If there is one thing oil producers and consumers can agree on it is that stable prices are best: best for planning and investment and best for the long-term health of the world economy. The trouble is, stability is just what the oil market has not had this year.
Over the last six months, oil prices have risen by almost a third towards three-and-a-half-year highs, only to give up almost all those gains in some of the biggest falls for decades. Worries that oil supplies could be cut off by war in the Middle East Gulf have been replaced by fear of global recession as the euro zone crisis has forced Greece to the brink of default.
Reuters Global Energy and Environment Summit 2012 heard dozens of decision-makers in the energy and climate businesses in London, Singapore, Dubai and Houston discuss how to make sense, and money, from the world’s biggest commodity market during a period of extreme volatility. For a summary recap report of the Summit, click here. Please share widely with clients and contacts as the document showcases how Reuters News stays ahead of our competitors with exclusive news and insights.
The co-heads of Swiss-based trading company Mercuria, Marco Dunand and Daniel Jaeggi, argued oil prices had found a long-term floor at $90-95 per barrel and nearby spot oil prices but they could rise sharply if Middle East tensions increase again. Such a rise would be a serious worry for Fatih Birol, chief economist of the Paris-based International Energy Agency, who told the summit oil prices remained a serious risk to the fragile global economic recovery even after recent sharp falls. Investors, meanwhile, are unhappy either way: worried by the impact of high energy costs on global growth but equally upset by big falls in outright prices, which deter fund managers from going long in oil. “Energy-related funds have really taken a beating, generally under-performing the average fund in their classifications,” said Tom Roseen, head of research services at Lipper in the United States.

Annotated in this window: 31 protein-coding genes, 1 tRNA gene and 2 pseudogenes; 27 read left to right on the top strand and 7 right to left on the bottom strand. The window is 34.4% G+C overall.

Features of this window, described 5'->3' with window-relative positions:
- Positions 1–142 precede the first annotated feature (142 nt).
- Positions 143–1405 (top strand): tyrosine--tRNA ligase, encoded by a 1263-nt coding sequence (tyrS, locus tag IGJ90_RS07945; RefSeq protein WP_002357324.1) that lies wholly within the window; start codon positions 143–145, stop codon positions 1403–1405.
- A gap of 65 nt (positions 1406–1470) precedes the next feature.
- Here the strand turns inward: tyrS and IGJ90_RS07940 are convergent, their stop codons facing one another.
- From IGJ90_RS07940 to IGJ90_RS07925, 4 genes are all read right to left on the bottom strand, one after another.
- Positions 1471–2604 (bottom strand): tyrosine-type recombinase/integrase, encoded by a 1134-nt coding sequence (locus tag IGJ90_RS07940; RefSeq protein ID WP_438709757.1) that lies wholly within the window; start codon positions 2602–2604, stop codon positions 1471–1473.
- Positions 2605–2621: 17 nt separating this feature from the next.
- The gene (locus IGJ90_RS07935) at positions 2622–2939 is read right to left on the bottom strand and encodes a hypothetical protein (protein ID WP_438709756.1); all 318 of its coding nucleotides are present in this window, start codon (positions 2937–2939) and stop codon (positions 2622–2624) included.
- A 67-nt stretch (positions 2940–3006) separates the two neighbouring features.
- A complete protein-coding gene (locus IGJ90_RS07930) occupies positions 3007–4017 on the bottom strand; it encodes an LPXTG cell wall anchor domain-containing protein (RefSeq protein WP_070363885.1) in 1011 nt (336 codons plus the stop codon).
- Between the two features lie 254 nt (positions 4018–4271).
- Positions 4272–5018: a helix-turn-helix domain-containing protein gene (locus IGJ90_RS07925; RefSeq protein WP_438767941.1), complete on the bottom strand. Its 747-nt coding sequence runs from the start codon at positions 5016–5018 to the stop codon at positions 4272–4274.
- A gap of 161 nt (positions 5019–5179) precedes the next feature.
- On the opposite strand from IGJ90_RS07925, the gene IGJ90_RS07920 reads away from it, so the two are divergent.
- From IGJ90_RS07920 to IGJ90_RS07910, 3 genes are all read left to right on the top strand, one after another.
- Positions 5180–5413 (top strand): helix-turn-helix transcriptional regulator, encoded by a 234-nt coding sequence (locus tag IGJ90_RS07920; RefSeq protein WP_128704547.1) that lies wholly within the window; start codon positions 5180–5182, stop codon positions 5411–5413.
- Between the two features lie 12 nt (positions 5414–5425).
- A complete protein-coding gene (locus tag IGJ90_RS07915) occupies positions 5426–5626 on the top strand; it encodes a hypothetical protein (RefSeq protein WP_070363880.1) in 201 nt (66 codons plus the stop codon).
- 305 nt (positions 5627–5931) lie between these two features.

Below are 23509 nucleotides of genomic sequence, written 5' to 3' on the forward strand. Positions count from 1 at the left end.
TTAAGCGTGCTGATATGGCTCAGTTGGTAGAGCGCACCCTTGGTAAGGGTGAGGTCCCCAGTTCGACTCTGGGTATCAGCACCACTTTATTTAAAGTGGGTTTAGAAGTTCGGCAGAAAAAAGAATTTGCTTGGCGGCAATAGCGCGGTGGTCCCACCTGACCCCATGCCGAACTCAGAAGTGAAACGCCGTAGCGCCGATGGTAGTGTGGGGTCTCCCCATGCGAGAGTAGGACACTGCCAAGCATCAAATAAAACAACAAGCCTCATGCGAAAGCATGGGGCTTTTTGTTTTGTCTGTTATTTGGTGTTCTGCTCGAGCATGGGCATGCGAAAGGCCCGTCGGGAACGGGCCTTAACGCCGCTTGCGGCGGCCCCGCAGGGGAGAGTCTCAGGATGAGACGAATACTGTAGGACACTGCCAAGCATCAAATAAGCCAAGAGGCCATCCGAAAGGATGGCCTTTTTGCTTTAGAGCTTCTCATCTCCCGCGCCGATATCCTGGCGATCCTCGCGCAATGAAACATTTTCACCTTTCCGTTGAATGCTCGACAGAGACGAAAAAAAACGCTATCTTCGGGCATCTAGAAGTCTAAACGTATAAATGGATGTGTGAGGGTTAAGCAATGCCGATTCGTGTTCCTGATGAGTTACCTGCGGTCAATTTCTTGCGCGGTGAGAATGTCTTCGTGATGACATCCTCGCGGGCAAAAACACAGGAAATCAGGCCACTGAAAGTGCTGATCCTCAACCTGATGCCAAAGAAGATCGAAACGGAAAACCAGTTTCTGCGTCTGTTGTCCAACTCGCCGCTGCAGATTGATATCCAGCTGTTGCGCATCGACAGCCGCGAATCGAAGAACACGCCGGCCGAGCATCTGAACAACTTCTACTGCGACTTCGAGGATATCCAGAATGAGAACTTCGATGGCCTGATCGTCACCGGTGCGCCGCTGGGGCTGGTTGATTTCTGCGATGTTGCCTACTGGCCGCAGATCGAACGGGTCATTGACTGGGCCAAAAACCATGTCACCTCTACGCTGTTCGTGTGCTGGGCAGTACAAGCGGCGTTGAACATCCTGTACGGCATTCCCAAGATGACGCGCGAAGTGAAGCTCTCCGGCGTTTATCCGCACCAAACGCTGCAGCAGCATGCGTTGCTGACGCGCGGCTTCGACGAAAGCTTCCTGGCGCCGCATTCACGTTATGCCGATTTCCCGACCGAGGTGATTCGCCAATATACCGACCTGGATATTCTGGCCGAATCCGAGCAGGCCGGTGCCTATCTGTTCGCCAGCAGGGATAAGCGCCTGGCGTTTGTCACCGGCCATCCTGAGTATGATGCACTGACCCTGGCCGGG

Even as large investors stay wary of the energy sector, some of the biggest independent trading houses, including Vitol, Mercuria and Gunvor are expanding out of their traditional bases into new markets. Swiss-based Trafigura says it is ready for more investment in Asia and to hire more people as it expands operations to tap the region’s growing energy and commodities demand.
But rising energy demand could be a disaster for the world’s climate, earth scientists say. United Nations’ climate chief Christiana Figueres told the Summit many of the world’s leading economies risk missing targets for lower greenhouse gas emissions.
Some top stories from the Reuters Global Energy and Environment Summit include: (more…)